What is Filipino food?


DSC_0165That is a very good question. I actually asked myself that same question years back. I don’t think it’s as straight forward as Chinese, Thai or Malaysian and it’s not as complicated either.

When you ask a Pinoy (a term for a Filipino) what is Philippine food?  Many will tell you the most popular dish or their favourites like Adobo [a vinegary pork or chicken stew] or Pancit [noodle dish]. This is how they know how to explain it, by describing it.  At the moment Philippine Cuisine is not yet widely known unlike the neighbouring countries.

The Philippine cuisine has evolved alongside the country’s history. Its Islands are surrounded with water,

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the ocean, streams and rivers. The indigenous people used these coasts to barter with neighbouring countries. The Arabs from Middle East, Chinese, Indonesians and the two colonial countries Spain, including Latin American countries like Mexico and Cuba and United States. They came with their boats and brought with them different goods as well as different food ingredients.

When Spain ruled the country, Philippine cuisine unlike other cultures was massively transformed, although some indigenous dishes are maintained and some of which still exist today. Dishes like Suman [steamed rice cakes], Sinigang [Sour soup], Kinilaw [fish soaked in vinegar], Kare Kare [peanut stew] and Kakanin [various rice cakes]. They are found all over the country and made with ingredients that are harvested naturally in their environment. Indigenous Filipinos used native sour fruits like Kamiyas, Kalamansi [indigenous lime] and vinegar as their main ingredients. They also embraced the foods, cooking methods and cooking condiments of other cultures of Southeast Asia as their own. The early inhabitants of the Philippines came from islands that are now called Indonesia and Malaysia. One example is the Kare Kare [meat stew cooked in peanut sauce], it’s a Malay dish and its name originated from the Tamil word kari meaning a sauce for a stew. Another food that has survived is the art of making Kakanin, there are so many varieties that it’s difficult to list all of the delicacies because they all differ in each region, localities and even households!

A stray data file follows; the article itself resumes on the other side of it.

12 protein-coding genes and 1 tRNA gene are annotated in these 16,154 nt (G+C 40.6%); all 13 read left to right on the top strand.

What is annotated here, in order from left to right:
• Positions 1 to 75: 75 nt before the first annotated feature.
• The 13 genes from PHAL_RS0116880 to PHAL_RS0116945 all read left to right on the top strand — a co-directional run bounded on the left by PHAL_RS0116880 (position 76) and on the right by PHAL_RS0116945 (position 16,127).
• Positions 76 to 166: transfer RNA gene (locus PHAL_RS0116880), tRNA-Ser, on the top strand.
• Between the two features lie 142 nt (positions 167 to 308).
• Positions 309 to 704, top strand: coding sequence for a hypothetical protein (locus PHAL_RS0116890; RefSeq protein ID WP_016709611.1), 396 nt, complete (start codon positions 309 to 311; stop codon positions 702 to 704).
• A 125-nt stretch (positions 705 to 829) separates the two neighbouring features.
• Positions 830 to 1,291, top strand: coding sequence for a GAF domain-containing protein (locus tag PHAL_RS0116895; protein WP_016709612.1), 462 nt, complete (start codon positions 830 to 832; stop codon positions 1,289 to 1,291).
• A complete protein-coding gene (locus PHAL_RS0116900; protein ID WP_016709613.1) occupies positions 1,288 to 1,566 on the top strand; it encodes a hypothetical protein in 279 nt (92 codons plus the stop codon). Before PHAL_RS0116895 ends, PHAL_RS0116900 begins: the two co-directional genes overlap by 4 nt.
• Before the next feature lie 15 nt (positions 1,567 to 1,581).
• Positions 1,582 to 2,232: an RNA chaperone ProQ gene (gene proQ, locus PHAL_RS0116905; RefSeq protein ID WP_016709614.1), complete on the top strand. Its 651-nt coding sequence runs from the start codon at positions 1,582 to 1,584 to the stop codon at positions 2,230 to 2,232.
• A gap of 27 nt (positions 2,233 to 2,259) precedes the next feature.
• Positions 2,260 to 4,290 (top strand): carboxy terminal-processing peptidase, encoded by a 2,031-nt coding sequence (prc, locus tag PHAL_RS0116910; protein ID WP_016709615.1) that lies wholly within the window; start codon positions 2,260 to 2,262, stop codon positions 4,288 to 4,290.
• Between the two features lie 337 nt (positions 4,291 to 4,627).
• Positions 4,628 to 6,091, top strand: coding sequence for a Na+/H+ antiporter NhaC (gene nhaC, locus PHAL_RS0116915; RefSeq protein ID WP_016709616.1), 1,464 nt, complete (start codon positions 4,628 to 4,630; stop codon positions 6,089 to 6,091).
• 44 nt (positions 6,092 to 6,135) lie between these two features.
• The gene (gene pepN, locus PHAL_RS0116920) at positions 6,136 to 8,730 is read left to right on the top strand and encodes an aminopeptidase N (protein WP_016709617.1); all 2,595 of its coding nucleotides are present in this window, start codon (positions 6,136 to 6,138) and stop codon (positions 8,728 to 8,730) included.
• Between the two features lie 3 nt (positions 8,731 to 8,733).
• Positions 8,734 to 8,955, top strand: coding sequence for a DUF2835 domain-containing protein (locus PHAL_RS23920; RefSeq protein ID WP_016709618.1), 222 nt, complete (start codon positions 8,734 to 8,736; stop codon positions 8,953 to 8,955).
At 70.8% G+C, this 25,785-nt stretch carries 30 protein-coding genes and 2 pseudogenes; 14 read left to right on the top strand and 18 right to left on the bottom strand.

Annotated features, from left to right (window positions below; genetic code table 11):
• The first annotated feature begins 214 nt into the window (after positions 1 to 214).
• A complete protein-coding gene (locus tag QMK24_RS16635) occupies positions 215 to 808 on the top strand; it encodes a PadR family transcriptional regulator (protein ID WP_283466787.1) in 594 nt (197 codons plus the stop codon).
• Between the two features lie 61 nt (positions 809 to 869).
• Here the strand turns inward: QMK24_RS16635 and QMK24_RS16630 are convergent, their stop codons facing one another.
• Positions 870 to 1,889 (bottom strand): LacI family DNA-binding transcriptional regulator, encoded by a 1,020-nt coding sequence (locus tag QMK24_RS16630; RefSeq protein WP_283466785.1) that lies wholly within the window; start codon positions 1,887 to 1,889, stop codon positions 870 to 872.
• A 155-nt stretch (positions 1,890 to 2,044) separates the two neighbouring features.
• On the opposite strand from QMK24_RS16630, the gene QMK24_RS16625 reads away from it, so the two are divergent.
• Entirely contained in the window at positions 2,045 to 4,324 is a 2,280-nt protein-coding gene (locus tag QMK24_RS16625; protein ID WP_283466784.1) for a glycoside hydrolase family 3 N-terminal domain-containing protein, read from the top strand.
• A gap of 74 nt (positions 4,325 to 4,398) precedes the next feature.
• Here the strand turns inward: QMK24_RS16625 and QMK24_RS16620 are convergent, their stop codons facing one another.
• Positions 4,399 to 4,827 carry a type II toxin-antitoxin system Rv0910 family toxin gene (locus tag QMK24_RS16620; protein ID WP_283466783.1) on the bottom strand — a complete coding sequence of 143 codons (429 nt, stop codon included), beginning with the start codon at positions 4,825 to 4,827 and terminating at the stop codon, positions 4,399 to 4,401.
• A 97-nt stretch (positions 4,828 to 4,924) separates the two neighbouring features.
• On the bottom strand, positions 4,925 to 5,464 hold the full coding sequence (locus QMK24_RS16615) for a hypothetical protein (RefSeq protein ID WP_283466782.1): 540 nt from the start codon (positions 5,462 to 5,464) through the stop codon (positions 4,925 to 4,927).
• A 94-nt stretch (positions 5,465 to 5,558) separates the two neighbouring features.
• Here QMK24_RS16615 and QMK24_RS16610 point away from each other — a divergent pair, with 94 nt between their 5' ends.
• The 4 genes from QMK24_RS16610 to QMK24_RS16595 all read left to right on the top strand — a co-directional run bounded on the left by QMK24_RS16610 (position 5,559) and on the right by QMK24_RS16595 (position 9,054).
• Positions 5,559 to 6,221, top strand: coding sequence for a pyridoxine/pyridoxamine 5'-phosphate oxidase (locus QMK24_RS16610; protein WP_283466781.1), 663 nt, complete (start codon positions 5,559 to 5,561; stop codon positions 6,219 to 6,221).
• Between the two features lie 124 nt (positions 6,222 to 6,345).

FilipinosupperclubsinigangSo, Filipino food has a lot of outside influences; The Chinese brought the wok, soy sauce, fermented beans, spices like Szechuan peppercorns and livestock such as ducks and pigs. Eventually they married Filipino women and settled in the communities all over the country. They became the local bakery, storekeepers, and restaurants owners, popularising Chinese food and ingredients. Mexico also played a small part in Philippine culinary adventure. Of course Spain is the biggest influence in the way Filipinos cook their food. Spain ruled the country for 400 years, their galleon trade brought in fruits, vegetables and root crops from Mexico and during this time Filipinos learnt a another style of cooking and new ingredients. With a new style of cooking and more ingredients Filipinos adapted those and made it their own. Today we enjoy these dishes usually during fiestas and birthdays, dishes like Morcons [filled rolled meats], rellenos [stuff dishes], and afritada [dishes fried and simmered in tomato sauce].

Who can forget about the United States, after the Spanish, they came to colonise the country and they introduced American foods to the Filipinos and the locals welcomed it. They brought with them dishes like Hambugers, hot dogs, pizza, soda and fries. These foods were popular during the post war generations and it still continues until today.

What is Filipino food?  Well… from fish sauce to shrimp paste, noodles to rice, Filipino food shares it flavours, ingredients and techniques with its Southeast Asian neighbours. Nevertheless through the course of its unique history, the Philippines has developed a diverse and distinct culinary preference of its own. The water that surrounds the country dictates the most important food sources which are fresh seafood, fresh vegetations and coconuts. These ingredients form the centre of the cuisine. However much of the cooking of Southeast Asian mainland demonstrates the Indian influence in bright, aromatic curries, chillies, and herbs. These are far less important in Philippine cooking, in which heavy spicing is irrelevant to the wealth of pristine seafood, vegetables and fruits.

“In other words Philippine cuisine is simple,modest but full of flavours!” — Mae

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